I was aghast.
Watching Brett Kavanaugh conduct himself in front of the Judiciary Committee last Thursday. I’m not talking about Mr. Kavanaugh’s prepared remarks, startling as they were. No, his behavior while engaging with senators who were questioning him. Both in his choice of words and the involuntary body language.
Petulant, impatient, dismissive, petty, indignant.
Sorry, Mr. Kavanaugh. That’s not how a leader behaves when the stakes are high. When your messy emotions kick in. Not any time, ever.
It’s the behavior of an entitled brat who fears that all his entitlements will be taken away, says my friend David, like Mr. Kavanaugh a Yale Law School alum, as we watch the proceedings together on tv.
So nakedly un-leaderlike. So brazenly out of control.
I think of Serena Williams’ well-publicized outburst during her loss in the Final of this year’s US Open. I am in awe of Ms. Williams accomplishments and her athletic prowess. I applaud her for challenging the umpire when she felt that his calls were unfair. For suggesting there might be sexism at play. And then Ms. Williams’ rage got the best of her. She went on and on. And on. She couldn’t stop.
Emotion ran her. She paid a price for her high-stakes behavior.
I watched part of the wonderful HBO documentary “Being Serena” just days before the US Open Final. Filmed during Ms. Williams’ pregnancy, I was struck by the disarming clarity and honesty with which she articulated her anxiety: I had the fear that I can’t be the best mother and best tennis player in the world, Williams says.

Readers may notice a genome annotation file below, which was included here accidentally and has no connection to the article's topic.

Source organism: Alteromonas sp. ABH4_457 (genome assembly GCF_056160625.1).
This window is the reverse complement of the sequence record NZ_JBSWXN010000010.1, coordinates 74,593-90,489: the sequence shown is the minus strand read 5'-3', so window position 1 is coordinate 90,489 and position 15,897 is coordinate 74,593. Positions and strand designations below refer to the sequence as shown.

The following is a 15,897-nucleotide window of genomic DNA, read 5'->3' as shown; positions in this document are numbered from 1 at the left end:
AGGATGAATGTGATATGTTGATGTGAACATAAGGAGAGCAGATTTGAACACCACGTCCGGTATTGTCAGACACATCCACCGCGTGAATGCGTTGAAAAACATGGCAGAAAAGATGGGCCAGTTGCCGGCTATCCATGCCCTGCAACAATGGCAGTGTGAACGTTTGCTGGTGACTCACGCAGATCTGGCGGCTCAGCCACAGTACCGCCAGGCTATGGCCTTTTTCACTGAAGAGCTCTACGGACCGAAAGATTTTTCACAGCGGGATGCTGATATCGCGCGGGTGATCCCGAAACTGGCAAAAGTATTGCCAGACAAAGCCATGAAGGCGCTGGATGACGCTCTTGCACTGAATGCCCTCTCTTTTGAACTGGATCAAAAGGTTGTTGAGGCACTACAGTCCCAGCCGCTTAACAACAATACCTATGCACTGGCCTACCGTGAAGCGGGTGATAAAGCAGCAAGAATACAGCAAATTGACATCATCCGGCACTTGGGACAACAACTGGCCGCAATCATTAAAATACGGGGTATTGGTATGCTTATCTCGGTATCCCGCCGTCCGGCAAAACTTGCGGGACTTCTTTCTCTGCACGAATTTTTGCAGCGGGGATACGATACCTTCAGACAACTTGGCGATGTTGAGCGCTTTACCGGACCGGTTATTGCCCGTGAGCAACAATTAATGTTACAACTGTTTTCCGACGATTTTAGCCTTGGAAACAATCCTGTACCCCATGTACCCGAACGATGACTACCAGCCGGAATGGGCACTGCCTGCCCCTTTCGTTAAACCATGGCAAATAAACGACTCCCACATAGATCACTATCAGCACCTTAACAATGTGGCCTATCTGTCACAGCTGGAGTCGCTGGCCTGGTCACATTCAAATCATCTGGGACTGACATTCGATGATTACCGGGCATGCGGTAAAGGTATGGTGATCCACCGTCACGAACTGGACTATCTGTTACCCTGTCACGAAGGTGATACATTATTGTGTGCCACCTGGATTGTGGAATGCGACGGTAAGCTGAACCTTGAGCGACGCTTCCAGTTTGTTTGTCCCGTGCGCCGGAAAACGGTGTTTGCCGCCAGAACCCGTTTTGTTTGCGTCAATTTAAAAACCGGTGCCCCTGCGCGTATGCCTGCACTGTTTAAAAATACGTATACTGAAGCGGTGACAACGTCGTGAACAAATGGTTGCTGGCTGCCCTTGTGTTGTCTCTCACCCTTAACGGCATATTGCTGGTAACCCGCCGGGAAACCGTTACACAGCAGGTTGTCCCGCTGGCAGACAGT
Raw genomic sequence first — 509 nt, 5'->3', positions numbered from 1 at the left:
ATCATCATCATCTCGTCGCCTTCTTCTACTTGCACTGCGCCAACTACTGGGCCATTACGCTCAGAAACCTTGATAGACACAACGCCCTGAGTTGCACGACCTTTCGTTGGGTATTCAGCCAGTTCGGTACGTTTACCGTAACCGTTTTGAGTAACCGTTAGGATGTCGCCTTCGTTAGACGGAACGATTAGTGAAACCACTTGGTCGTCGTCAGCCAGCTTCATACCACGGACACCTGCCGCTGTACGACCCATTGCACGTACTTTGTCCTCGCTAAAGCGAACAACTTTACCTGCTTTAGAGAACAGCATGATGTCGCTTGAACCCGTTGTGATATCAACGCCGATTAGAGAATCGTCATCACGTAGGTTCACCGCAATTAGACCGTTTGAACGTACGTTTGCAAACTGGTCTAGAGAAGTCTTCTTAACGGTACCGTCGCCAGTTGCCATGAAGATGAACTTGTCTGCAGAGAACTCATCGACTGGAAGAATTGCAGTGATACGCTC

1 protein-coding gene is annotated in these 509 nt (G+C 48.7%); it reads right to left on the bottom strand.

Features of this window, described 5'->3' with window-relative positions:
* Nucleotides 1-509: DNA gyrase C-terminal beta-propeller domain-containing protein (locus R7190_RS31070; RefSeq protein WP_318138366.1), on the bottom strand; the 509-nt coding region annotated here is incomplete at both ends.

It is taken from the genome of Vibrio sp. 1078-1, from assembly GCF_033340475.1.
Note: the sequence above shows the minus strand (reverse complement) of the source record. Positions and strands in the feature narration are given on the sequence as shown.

It gets a bad rap in current pop psychology. Folks like to label it a “bad” emotion. An unenlightened one. Dwell on fear and you will magnify it, so they say.
Hooey. Our anger is more often than not a mask for fear. Stuff it and ignore it, and it will boil up big time in a high-stakes situation. Be emotionally intelligent, please. Notice it. Own it. Dance with it.
Consider Christine Blasey Ford.
Afraid? She was terrified, by her own account. A professor and psychologist with an impressive professional pedigree, she teared up in her testimony – her voice cracking – but she did not openly cry or break down. She smiled. She pleaded for caffeine and joked about Google interns renting out her home.
Ford was emotional. And she managed her emotions. She cracked the high-stakes behavior code.
Women are walking a very fine line, says Marianne Cooper, a sociologist at Stanford who studies gender inequality. Too much or too little of something can lead people to discredit them. That so many people found Dr. Blasey Ford credible suggests that she was able to get across that tightrope and not fall off. (NY Times, 9/29/2018, page A17)
Mr. Kavanaugh displayed the wounded-little-boy code. Pouting, bullying, juvenile temper tantrums. Sorry, Mr. Kavanaugh. No. Not ever. Not leadership behavior under any circumstance, other current leadership examples notwithstanding.
If he were a woman we’d be questioning if she were unhinged, said Alicia Melendez, a correspondent for PBS, when describing Judge Kavanaugh’s behavior during his hearing,
Fear. Face it. Serena Williams got it right, even if her own behavior at the US Open showed how hard is to do just that.
Face it. Own it. Dance with it.
Retire the little boy code. Its time has come and gone. Want to act like a leader? Play a high-stakes game in the big leagues? Own your emotions, all of them. Know what you feel. Face it. Dance with it.
And stop lashing out.
That’s the high-stakes leadership code. Time for the little boys to grow up.